What is the need for inducing labor?

Inducing labor may be needed if there are obstetric complications. Doctors will induce labor if there is a medical condition of the mother that warrants delivery a bit early such as diabetes or high blood pressure. Also, if you don’t deliver by one to two weeks after your due date, most doctors would induce labor. At times, labor has also been induced just because it is more convenient. These are called elective inductions of labor. If this does occur, it is important to make sure that you have reached your 39th week of pregnancy and that your cervix is ripe. Earlier delivery of a healthy baby may impart a higher risk of respiratory and other difficulties. Induction of labor if the cervix is not ripe will increase the chance of cesarean delivery.

Dr. Deborah Raines, MSN
Nursing Specialist

The decision to induce labor needs to be based on a medical need of the woman or the fetus. According to the American College of Obstetricians and Gynecologists (ACOG), labor should be induced only when it is more risky for the baby to remain inside the mother's uterus than to be born. Some possible reason for inducing labor may be:

  • The pregnancy is extending beyond the due date and labor has not started naturally.
  • The amniotic sac has ruptured, but uterine contractions have not started.
  • There is an infection in the uterus.
  • Fetal growth has stopped or is slower than expected
  • There are signs that the placenta is not functioning effectively or is deteriorating.
  • The woman develops a medical condition that puts her health or the fetus’ health at risk.

 It is important to remember that a labor induction has risks and therefore it should not be used simple for convenience.

Sometimes, a doctor or midwife might need to induce (bring about) labor. The decision to induce labor often is made when a woman is past her due date but labor has not yet begun or when there is concern about the baby or mother's health. Some specific reasons why labor might be induced include:

  • A woman's water has broken (ruptured membranes), but labor has not begun on its own Infection inside the uterus
  • Baby is growing too slowly
  • Complications that arise when the mother's Rh factor is negative and her unborn baby's is positive
  • Not enough amniotic fluid
  • Complications, such as high blood pressure or preeclampsia
  • Health problems in the mother, such as kidney disease or diabetes

The doctor or midwife can use medicines and other methods to open a pregnant woman's cervix, stimulate contractions and prepare for vaginal birth. Inducing labor increases a woman's chance of cesarean delivery. So you will want to make sure with your doctor that the benefits of inducing labor outweigh the risks of continuing the pregnancy.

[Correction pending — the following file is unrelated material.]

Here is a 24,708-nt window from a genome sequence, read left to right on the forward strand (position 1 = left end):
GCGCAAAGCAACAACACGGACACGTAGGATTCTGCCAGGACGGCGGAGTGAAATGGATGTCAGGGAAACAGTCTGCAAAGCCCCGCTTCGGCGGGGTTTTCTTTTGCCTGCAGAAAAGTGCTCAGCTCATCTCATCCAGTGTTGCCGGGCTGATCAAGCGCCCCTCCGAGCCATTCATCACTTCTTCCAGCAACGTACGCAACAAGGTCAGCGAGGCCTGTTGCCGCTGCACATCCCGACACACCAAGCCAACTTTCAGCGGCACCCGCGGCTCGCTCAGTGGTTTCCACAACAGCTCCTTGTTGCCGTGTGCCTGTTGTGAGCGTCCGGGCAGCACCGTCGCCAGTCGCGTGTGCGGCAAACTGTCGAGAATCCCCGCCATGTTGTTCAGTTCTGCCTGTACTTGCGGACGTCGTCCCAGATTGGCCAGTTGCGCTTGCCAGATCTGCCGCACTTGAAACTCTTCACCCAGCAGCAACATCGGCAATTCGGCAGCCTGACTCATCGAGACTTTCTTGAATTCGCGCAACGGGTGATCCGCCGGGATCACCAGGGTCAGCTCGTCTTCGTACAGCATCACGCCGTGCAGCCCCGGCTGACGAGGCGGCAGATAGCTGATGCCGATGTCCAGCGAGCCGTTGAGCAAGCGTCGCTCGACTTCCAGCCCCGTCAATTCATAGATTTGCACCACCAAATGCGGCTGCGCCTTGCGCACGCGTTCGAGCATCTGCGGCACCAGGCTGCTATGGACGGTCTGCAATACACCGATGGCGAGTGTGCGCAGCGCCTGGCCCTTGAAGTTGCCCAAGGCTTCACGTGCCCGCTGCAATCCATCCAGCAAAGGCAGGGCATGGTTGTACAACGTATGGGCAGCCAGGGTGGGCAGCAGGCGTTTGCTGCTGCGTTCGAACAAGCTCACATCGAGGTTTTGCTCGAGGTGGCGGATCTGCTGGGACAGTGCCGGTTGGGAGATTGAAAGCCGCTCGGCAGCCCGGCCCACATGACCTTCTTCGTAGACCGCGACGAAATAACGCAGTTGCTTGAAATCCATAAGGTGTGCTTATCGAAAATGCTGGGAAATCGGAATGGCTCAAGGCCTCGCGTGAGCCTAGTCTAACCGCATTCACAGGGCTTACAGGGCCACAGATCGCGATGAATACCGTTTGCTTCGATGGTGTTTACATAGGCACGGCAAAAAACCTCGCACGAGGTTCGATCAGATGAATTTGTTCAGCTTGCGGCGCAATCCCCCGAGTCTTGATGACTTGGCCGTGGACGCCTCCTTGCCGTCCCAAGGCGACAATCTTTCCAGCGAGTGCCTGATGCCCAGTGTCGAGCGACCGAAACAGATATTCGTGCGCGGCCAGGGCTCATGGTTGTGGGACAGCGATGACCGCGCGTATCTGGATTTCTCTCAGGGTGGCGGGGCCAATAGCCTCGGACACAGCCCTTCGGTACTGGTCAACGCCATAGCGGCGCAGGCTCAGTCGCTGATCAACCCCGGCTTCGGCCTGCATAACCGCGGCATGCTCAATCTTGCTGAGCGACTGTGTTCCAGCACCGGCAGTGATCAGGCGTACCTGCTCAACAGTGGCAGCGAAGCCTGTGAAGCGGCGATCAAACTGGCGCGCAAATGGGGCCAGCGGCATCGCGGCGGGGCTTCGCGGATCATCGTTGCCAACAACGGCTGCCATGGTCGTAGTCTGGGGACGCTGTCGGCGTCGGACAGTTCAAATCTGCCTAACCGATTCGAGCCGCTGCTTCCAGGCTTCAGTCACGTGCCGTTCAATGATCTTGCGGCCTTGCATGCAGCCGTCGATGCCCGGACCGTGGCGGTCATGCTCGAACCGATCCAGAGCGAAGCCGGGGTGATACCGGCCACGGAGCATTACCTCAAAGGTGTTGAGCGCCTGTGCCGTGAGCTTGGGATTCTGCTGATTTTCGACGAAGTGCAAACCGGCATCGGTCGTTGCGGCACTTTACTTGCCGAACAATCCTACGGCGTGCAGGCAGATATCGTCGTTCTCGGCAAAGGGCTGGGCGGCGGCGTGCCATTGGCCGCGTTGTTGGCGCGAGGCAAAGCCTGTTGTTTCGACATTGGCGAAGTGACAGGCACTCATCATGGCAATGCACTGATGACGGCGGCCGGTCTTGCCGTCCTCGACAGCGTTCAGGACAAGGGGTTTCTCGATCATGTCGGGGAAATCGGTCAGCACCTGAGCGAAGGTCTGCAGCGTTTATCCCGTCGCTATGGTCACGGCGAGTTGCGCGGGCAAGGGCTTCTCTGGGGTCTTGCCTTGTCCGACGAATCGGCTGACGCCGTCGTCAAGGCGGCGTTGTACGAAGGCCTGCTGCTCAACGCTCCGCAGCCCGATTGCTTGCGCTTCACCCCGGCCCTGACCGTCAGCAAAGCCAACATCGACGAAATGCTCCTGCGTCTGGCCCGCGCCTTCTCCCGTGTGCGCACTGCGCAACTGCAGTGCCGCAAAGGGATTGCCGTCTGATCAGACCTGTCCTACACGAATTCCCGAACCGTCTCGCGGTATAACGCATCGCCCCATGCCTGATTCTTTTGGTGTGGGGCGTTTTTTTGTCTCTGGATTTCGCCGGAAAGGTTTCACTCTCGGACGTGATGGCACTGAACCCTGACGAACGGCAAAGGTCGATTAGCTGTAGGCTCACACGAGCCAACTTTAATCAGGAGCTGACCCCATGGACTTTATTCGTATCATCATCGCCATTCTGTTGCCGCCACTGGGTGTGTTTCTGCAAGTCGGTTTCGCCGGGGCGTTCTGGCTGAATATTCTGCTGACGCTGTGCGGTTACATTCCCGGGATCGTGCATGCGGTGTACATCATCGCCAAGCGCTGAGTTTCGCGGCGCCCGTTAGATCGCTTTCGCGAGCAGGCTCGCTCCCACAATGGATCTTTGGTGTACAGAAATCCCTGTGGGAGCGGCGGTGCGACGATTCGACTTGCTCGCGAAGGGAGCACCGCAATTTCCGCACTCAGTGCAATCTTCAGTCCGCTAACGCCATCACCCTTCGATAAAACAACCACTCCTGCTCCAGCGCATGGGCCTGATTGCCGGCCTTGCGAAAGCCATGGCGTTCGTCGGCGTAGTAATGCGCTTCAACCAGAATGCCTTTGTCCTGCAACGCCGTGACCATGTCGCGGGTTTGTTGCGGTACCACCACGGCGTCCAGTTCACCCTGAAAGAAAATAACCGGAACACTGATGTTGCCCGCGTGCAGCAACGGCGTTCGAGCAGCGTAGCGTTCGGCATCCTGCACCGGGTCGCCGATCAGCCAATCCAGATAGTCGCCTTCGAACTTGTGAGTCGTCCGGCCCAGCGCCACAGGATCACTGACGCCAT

This answer is based on source information from the National Women's Health Information Center.

Paula Greer
Midwifery Nursing Specialist

There are two types of categories of inductions of labor.

Medical indications is the first. This means that there is a medical reason for the labor to be induced that either benefits the well-being of the mom or her baby. This benefit outweighs the risks of any complications that might arise from the induction itself.

Elective or social is the second category of induction of labor. This is sometimes done because dad is being deployed, mom’s family is coming from out of town or any social considerations that have made mom want to take the risks that come from induction to deliver her baby.

Medical inductions may be done for things like moms blood pressure, diabetes, baby being postdates or very overdue, the baby is not growing properly or any medical indication that determines it is better for mom or the baby to have the baby on the outside instead of the inside.

Social inductions are sometimes done for special considerations of the mom. They should not be done for just provider convenience. Social inductions are not done prior to 39 weeks as it important that baby doesn’t come too early. Inductions to have an increased risk for cesarean section and other complications.

If your provider is telling you that you need to be induced make sure to ask why the procedure is necessary and what the risks versus the benefits are. Remember your provider will consider the risks to both you and the baby before scheduling any procedure that would increase your risks.

Many women remain pregnant past week 40. It is not necessarily dangerous to the baby, though, so your doctor may let you wait a week or so to see if labor comes naturally. After two weeks, or if there is a condition like low amniotic fluid, your doctor will induce your labor, depending on if your cervix is ready and how seriously you need to be induced. If your doctor waits longer than 2 weeks, the placenta becomes less nourishing for the baby and there is a higher chance of complications.

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Important: This content reflects information from various individuals and organizations and may offer alternative or opposing points of view. It should not be used for medical advice, diagnosis or treatment. As always, you should consult with your healthcare provider about your specific health needs.